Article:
!!Pierre Sonveaux 

Pierre Sonveaux is a Pharmacist and a PhD in Pharmaceutical Sciences. He was recently appointed Research Associate of the Fonds National de la Recherche Scientifique (F.R.S.-FNRS) and Assistant Professor in the Pole of Pharmacology at the University of Louvain (UCL) Medical School in Brussels, Belgium. \\

After graduation as a Pharmacist in 1998, Pierre Sonveaux joined the Ludwig Institute for Cancer Research (LICR, Brussels branch) to perform a Master degree in tumor immunogenetics. In 2000, he joined the team of Prof. Olivier Feron at UCL to perform a PhD in vascular oncology. Pierre’s PhD thesis dissertation (The tumor vasculature: functional reactivity and therapeutic implications, 2004) reports the development of new anticancer strategies that exploit the tumor vascular reactivity to radio- and chemo- sensitize tumors. These approaches have now collectively been termed ‘provascular’. As a post-doc and fellow of the Belgian American Educational Foundation (BAEF), Pierre joined the Radiation Oncology group of Prof. Mark W. Dewhirst at Duke University in North Carolina, USA. There, he gained new knowledge in tumor metabolism that he translated in a career as a senior post-doc and more recently as a young independent investigator when he joined back the Pole of Pharmacology at UCL. \\

Pierre Sonveaux is the author of about 30 papers, some of them in prominent journals such as Cancer Research, Circulation Research, Molecular Cell and the Journal of Clinical Investigation, and the inventor of 1 granted patent and of 3 pending patent applications. He received prestigious awards, among which the National Prize of the Belgian Society of Pharmaceutical Sciences (2005), the ESTRO Varian-Juliana Denekamp award (2007), the FECS-EJC award (2008) and the EACR Highly Commended Award (2010). Pierre currently holds an ERC Starting Independent Researcher Grant (#243188 - TUMETABO), which by itself speaks for the highly innovative and provocative aspects of Pierre Sonveaux’s researches at the European level.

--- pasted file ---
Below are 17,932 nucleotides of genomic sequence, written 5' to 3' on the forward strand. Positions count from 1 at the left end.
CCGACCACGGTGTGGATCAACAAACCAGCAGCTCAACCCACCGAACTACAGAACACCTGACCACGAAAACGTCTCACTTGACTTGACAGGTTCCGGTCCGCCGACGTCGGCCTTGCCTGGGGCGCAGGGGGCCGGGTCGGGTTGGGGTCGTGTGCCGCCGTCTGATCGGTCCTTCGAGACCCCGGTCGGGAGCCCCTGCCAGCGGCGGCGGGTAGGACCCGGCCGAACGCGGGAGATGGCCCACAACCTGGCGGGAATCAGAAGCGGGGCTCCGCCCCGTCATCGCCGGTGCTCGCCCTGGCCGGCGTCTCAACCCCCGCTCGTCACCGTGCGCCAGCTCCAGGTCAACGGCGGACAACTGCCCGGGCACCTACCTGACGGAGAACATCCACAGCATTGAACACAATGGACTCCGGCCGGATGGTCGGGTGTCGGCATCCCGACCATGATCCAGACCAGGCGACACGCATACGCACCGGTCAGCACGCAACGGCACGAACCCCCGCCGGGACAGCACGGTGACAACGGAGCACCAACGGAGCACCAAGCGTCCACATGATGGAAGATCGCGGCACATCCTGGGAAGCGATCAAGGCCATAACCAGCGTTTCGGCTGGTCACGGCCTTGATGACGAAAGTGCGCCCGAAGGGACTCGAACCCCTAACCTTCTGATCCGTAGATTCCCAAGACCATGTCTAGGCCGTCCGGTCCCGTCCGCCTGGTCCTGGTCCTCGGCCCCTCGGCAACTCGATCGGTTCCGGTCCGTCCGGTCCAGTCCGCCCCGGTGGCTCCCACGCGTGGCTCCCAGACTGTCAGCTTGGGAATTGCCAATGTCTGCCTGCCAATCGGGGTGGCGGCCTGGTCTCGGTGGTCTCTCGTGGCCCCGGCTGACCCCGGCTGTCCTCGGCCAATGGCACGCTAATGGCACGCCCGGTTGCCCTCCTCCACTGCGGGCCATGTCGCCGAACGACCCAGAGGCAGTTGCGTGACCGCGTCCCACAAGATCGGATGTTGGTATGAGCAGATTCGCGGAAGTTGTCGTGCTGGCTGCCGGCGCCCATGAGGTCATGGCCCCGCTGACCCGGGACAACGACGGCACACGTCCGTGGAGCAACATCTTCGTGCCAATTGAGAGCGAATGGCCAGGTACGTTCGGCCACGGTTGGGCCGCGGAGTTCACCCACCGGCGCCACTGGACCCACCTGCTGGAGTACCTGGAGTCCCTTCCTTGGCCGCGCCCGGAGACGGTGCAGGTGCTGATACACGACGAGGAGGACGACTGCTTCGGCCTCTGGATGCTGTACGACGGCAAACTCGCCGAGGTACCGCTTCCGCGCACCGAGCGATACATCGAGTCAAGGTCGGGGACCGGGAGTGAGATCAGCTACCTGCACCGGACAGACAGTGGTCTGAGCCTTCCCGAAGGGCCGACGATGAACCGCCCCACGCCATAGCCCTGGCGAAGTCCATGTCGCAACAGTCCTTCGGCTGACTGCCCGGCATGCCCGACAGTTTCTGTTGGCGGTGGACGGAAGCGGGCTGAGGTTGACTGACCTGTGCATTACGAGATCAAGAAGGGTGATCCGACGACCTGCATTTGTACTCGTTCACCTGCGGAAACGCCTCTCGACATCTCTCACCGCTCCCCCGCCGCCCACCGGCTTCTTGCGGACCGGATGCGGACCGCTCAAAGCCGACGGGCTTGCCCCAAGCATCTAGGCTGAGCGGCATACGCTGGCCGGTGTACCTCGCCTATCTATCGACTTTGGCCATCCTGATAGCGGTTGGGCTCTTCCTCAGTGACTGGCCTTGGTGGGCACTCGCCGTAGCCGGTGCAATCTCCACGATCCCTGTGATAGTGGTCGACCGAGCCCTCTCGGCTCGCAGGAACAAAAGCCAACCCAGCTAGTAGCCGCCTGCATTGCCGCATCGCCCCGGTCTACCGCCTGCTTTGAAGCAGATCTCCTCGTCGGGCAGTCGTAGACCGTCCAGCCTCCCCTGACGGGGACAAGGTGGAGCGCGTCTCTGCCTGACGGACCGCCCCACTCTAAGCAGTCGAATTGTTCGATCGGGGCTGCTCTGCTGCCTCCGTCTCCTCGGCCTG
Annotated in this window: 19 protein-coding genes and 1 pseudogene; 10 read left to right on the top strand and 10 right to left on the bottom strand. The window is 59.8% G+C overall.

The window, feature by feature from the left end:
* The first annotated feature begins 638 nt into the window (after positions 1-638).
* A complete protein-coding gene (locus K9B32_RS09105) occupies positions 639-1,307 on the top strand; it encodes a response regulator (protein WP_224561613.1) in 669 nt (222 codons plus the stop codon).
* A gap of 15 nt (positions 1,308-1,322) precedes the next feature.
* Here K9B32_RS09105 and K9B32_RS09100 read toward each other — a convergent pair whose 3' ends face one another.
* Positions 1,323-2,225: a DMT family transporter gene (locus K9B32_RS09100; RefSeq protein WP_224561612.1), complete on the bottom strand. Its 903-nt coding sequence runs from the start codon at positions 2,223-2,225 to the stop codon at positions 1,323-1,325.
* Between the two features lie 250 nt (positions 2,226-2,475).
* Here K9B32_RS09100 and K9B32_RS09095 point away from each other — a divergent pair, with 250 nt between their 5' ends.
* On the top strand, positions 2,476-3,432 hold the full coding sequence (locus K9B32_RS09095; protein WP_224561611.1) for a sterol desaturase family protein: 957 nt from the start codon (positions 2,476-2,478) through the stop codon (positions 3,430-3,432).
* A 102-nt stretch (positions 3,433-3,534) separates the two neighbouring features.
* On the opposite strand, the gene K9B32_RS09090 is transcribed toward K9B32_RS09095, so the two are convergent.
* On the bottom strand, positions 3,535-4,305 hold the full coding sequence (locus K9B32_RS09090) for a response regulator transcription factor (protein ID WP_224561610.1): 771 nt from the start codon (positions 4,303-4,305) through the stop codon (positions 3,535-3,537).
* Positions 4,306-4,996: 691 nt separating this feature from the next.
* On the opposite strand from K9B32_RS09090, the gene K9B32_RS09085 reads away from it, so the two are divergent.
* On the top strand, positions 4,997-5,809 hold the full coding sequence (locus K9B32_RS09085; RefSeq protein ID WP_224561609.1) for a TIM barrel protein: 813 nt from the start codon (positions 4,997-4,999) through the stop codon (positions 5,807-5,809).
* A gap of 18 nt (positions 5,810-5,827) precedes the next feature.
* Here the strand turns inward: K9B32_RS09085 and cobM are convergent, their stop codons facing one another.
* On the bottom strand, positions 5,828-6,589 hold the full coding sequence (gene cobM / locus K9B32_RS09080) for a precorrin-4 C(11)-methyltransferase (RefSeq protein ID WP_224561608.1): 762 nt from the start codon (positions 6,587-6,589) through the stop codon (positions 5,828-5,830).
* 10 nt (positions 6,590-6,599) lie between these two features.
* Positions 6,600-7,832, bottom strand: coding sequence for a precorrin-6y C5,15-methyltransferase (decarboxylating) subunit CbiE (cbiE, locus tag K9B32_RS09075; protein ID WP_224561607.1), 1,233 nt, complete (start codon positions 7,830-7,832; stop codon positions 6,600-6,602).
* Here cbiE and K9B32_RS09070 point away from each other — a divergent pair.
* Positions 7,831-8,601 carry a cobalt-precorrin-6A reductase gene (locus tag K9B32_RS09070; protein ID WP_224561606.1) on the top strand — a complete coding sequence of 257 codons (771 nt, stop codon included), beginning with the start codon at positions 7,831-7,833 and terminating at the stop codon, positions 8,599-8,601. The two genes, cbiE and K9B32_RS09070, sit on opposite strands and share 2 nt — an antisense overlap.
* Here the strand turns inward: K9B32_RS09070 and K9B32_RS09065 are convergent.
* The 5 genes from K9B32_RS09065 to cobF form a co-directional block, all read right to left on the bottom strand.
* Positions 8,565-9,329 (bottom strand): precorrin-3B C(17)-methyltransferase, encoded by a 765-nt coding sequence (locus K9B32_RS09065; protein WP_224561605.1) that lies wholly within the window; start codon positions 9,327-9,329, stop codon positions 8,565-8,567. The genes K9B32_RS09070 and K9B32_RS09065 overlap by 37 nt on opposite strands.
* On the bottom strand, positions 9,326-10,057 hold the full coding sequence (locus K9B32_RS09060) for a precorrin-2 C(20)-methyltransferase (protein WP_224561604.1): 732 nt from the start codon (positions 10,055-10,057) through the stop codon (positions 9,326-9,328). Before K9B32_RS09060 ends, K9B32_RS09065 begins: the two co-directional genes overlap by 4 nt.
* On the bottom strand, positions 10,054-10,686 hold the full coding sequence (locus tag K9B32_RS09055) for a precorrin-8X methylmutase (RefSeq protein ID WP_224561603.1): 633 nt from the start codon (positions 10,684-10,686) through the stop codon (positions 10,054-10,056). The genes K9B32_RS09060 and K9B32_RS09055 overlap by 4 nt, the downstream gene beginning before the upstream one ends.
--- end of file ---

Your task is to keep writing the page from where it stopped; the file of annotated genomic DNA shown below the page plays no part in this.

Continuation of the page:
Hypoxic tumor cells are particularly resistant to conventional anticancer treatments owing to poor oxygenation (resistance to radiotherapy and DNA-damaging agents), the distance from blood vessels (limited bioavailability of circulating anticancer agents) and high genetic instability promoting the emergence of resistant cell populations. These cells account for treatment failure, tumor recurrence and metastasis. Sonveaux et al.1 recently found that the existence of a hypoxic tumor cell compartment primarily relies on a metabolic symbiosis by which glycolytic/hypoxic and oxidative/oxygenated tumor cells mutually regulate their access to energy metabolites. The symbiosis involves lactate recycling: oxidative tumor cells use lactate preferentially to glucose as an oxidative fuel, allowing glucose to optimally fuel glycolytic tumor cells that produce lactate abundantly. Sonveaux et al. identified monocarboxylate transporter 1 (MCT1) as the prominent path for lactate uptake by oxidative tumor cells. Inhibiting MCT1 pharmacologically or with genetic approaches induces a switch from lactate-fueled respiration to glycolysis in these cells. Consequently, MCT1 inhibition retards tumor growth in vivo as the hypoxic/glycolytic tumor cells die from glucose starvation. Through the oxygen effect coupled to the glycolytic conversion, MCT1 inhibition also synergizes with radiotherapy. Finally, Sonveaux et al. found MCT1 to be expressed in an array of primary human tumors and MCT1 inhibition to have limited toxicity in mice, suggesting a high clinical potential for the new anticancer treatment. 

~ Sonveaux P, Végran F, Schroeder T, Wergin MC, Verrax J, Rabbani ZN, De Saedeleer CJ, Kennedy KM, Diepart C, Jordan BF, Kelley MJ, Gallez B, Wahl MW, Feron O, Dewhirst MW. Targeting lactate-fueled respiration selectively kills hypoxic tumor cells in mice. J. Clin. Invest. 2008;118:3930-3942.